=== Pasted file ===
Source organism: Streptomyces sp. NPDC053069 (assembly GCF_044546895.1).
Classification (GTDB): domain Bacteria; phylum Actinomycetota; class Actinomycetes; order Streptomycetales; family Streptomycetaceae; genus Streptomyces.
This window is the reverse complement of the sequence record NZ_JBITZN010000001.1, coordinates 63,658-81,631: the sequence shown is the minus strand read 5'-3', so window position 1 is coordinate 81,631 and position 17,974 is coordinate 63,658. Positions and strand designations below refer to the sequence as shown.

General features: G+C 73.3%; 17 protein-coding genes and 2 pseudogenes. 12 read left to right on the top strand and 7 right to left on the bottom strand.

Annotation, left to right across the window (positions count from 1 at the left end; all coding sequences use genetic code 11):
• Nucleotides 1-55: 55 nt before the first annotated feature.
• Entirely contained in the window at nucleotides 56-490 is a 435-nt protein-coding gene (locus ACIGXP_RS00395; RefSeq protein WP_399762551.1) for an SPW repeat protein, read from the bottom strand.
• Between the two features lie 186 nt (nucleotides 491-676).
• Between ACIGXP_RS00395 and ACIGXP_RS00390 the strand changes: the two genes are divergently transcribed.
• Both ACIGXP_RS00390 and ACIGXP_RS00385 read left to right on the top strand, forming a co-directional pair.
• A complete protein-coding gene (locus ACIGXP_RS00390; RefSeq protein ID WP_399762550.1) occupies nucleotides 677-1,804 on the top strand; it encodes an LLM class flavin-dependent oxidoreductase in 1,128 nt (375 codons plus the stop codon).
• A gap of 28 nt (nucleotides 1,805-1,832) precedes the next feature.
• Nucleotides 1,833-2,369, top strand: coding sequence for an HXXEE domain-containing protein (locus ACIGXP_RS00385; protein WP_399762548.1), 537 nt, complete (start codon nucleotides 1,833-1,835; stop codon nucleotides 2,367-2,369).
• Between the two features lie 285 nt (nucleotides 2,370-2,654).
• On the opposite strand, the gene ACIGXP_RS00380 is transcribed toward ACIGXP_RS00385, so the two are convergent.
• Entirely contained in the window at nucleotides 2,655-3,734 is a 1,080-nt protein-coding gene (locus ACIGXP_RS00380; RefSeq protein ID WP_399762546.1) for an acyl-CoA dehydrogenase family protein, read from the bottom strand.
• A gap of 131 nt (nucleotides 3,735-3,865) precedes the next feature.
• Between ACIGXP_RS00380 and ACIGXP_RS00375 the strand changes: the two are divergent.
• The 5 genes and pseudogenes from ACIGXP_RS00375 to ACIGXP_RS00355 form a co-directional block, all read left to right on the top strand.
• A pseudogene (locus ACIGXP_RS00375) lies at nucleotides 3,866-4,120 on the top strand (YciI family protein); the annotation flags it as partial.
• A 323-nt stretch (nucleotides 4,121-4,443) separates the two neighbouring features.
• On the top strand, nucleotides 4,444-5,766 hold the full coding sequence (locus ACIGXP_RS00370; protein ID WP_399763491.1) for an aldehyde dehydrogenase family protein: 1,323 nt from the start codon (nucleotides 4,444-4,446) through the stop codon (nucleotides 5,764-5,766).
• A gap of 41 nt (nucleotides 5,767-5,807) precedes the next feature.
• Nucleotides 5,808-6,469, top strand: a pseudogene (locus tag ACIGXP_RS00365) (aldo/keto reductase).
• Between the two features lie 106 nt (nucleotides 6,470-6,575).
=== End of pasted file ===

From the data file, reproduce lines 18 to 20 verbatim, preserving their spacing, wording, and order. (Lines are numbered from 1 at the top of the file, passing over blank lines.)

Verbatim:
• Between ACIGXP_RS00380 and ACIGXP_RS00375 the strand changes: the two are divergent.
• The 5 genes and pseudogenes from ACIGXP_RS00375 to ACIGXP_RS00355 form a co-directional block, all read left to right on the top strand.
• A pseudogene (locus ACIGXP_RS00375) lies at nucleotides 3,866-4,120 on the top strand (YciI family protein); the annotation flags it as partial.